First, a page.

If drugs have been found either on you or on your property during an illegal search, it may be possible for you to get the charges dropped.
If police knew that illegally obtained evidence would be tacitly approved by its allowance into the courtroom, it would undermine the need for them to play by the rules and thereby erode the protection that we have against illegal searches.
Police must have a reasonable suspicion to search you – and a reasonable suspicion must be more than just looking a bit nervous, even if you are in a known drug area.
Just because you or someone you are with has been previously convicted of drug offences, this does not give police the necessary suspicion to make a search.
Police have different powers depending on whether they are conducting personal searches, or houses or land.
A reasonable suspicion is one that is more than a possibility but less than a belief.
Even the Police Code of Practice acknowledges that there must be some factual basis for the suspicion, so if police have stopped you without any good reason, the search is illegal.
However, getting charges dropped may require the expertise of an experienced criminal lawyer. They will be able to write to the Local Area Commander and point out the use of illegal evidence and may persuade them to drop the charges.
Detailed submissions outlining the holes in the prosecution case can be remarkably effective at getting cases dropped.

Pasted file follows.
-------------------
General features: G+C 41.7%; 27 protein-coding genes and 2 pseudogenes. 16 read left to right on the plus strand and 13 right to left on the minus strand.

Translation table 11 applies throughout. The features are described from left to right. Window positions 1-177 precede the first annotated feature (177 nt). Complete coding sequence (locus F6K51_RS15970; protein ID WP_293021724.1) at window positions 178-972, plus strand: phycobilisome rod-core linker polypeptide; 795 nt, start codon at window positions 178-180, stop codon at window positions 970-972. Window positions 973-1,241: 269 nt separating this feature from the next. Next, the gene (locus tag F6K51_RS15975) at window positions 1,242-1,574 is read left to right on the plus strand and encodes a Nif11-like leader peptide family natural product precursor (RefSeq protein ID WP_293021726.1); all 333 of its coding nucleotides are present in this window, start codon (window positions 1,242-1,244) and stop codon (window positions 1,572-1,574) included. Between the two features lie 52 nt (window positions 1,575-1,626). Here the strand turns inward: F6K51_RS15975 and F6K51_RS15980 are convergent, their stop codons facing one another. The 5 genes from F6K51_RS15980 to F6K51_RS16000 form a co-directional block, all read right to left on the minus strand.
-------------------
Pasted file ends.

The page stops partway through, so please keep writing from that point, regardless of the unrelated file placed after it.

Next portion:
And if, despite the written representations to the prosecution, the case goes to trial anyway, a judge or magistrate may throw it out.
Under the Evidence Act, courts have the power to throw out any improperly or illegally obtained evidence.
However if the value of including the evidence outweighs the undesirability of allowing illegal evidence in, the evidence will be admissible in court despite the fact that it was gained illegally.
The more serious the offence, the more likely it is that public interest will actually require the evidence to be allowed in court.
And if your case does get thrown out, you may even be able to get a costs order in your favour – meaning that the prosecution has to pay your legal costs.
Police don’t need a warrant to use sniffer dogs to detect illegal drugs nor do customs officers need a warrant or even reasonable suspicion to search anyone’s luggage.
And just because you have been searched it does not mean that you are under arrest, although if you are arrested you may be searched.
And as well as personal searches these there are of course property searches, which can include your car, your house or your workplace.
If the police only have a search warrant to search a particular area of your house, they should restrain their search to that particular area – they can’t just search the rest of your house, unless an exception to this rule applies.
- for the safety of a police officer or someone else;
- if they believe that evidence is being destroyed; or
- if they walk through one area of the house to get to the area that they are searching.
It is important to note that any illegal drugs that are in plain view of police can be seized without a warrant, even if the police only have lawful access to your premises for a completely unrelated reason.
For example, if police have come to arrest a felon, and while doing so, happen to notice a stash of drugs, they are allowed to seize your drugs.
If you are unsure of whether or not you have been searched illegally, or want more information on how you may be able to get your particular case dropped due to an illegal search, it may be best to speak to an experienced criminal lawyer who will know the best way to proceed in your individual case.